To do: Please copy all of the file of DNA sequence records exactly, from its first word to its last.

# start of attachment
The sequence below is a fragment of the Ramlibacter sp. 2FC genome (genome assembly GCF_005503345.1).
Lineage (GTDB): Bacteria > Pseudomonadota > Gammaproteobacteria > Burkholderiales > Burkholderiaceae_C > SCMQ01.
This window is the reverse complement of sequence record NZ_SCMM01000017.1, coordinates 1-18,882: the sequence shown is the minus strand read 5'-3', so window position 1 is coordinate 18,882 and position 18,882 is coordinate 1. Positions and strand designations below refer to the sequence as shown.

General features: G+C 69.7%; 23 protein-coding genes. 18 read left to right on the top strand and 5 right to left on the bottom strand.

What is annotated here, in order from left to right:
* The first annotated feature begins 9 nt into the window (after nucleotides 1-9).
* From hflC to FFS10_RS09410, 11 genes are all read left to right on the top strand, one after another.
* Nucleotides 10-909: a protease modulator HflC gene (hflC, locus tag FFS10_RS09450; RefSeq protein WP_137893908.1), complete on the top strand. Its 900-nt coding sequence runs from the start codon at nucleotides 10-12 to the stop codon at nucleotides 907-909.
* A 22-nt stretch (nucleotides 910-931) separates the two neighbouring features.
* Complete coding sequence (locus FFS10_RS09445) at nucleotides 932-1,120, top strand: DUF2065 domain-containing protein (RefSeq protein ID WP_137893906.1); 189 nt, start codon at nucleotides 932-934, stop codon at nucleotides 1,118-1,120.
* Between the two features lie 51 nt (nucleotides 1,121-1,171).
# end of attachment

The sequence below is a fragment of the Ramlibacter sp. 2FC genome (genome assembly GCF_005503345.1).
Lineage (GTDB): Bacteria > Pseudomonadota > Gammaproteobacteria > Burkholderiales > Burkholderiaceae_C > SCMQ01.
This window is the reverse complement of sequence record NZ_SCMM01000017.1, coordinates 1-18,882: the sequence shown is the minus strand read 5'-3', so window position 1 is coordinate 18,882 and position 18,882 is coordinate 1. Positions and strand designations below refer to the sequence as shown.

General features: G+C 69.7%; 23 protein-coding genes. 18 read left to right on the top strand and 5 right to left on the bottom strand.

What is annotated here, in order from left to right:
* The first annotated feature begins 9 nt into the window (after nucleotides 1-9).
* From hflC to FFS10_RS09410, 11 genes are all read left to right on the top strand, one after another.
* Nucleotides 10-909: a protease modulator HflC gene (hflC, locus tag FFS10_RS09450; RefSeq protein WP_137893908.1), complete on the top strand. Its 900-nt coding sequence runs from the start codon at nucleotides 10-12 to the stop codon at nucleotides 907-909.
* A 22-nt stretch (nucleotides 910-931) separates the two neighbouring features.
* Complete coding sequence (locus FFS10_RS09445) at nucleotides 932-1,120, top strand: DUF2065 domain-containing protein (RefSeq protein ID WP_137893906.1); 189 nt, start codon at nucleotides 932-934, stop codon at nucleotides 1,118-1,120.
* Between the two features lie 51 nt (nucleotides 1,121-1,171).